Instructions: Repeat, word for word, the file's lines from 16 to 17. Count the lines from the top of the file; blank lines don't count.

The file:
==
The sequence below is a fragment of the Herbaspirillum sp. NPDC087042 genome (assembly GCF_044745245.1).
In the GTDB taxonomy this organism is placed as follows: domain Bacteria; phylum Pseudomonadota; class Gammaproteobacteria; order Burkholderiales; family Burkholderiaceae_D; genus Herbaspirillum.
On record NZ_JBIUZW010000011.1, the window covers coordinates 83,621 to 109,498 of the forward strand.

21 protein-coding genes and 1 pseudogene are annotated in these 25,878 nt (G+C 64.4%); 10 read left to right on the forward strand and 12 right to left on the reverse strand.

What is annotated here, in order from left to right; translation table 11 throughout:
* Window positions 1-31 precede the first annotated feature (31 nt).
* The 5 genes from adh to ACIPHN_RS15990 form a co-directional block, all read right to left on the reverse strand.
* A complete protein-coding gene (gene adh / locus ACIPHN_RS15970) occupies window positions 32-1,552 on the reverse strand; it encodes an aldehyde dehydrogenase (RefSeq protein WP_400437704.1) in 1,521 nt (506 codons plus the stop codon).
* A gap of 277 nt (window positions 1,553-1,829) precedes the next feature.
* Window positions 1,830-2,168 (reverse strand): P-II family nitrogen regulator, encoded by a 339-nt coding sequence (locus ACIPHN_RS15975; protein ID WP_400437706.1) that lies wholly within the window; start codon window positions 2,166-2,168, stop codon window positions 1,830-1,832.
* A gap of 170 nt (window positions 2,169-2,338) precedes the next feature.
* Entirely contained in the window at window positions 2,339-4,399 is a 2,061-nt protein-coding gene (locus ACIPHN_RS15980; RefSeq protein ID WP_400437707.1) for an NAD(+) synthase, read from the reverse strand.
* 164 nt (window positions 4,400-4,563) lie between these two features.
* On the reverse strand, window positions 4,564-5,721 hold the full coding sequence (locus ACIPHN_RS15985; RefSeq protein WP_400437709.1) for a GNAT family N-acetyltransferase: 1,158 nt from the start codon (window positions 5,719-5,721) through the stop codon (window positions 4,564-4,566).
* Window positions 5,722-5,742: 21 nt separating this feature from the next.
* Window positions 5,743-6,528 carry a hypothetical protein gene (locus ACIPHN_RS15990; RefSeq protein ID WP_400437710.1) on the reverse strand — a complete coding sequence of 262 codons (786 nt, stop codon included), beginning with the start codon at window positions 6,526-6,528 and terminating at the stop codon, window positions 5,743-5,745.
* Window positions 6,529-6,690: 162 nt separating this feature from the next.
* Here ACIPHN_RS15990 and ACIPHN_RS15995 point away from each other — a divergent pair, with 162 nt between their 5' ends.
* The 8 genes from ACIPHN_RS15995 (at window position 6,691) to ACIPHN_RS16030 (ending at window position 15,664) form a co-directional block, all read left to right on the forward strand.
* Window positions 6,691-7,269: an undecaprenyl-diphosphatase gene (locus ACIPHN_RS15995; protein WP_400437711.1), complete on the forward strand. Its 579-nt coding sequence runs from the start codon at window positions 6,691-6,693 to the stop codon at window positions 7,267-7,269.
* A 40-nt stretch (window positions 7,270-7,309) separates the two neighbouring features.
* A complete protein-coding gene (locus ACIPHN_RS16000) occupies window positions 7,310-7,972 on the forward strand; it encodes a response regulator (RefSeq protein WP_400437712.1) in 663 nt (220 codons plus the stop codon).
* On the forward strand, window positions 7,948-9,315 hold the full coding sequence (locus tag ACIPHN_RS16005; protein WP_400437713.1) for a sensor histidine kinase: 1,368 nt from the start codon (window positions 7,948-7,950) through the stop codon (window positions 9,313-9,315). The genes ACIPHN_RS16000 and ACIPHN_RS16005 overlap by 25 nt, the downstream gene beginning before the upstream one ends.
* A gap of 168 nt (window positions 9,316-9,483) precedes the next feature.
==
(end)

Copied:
* Window positions 5,743-6,528 carry a hypothetical protein gene (locus ACIPHN_RS15990; RefSeq protein ID WP_400437710.1) on the reverse strand — a complete coding sequence of 262 codons (786 nt, stop codon included), beginning with the start codon at window positions 6,526-6,528 and terminating at the stop codon, window positions 5,743-5,745.
* Window positions 6,529-6,690: 162 nt separating this feature from the next.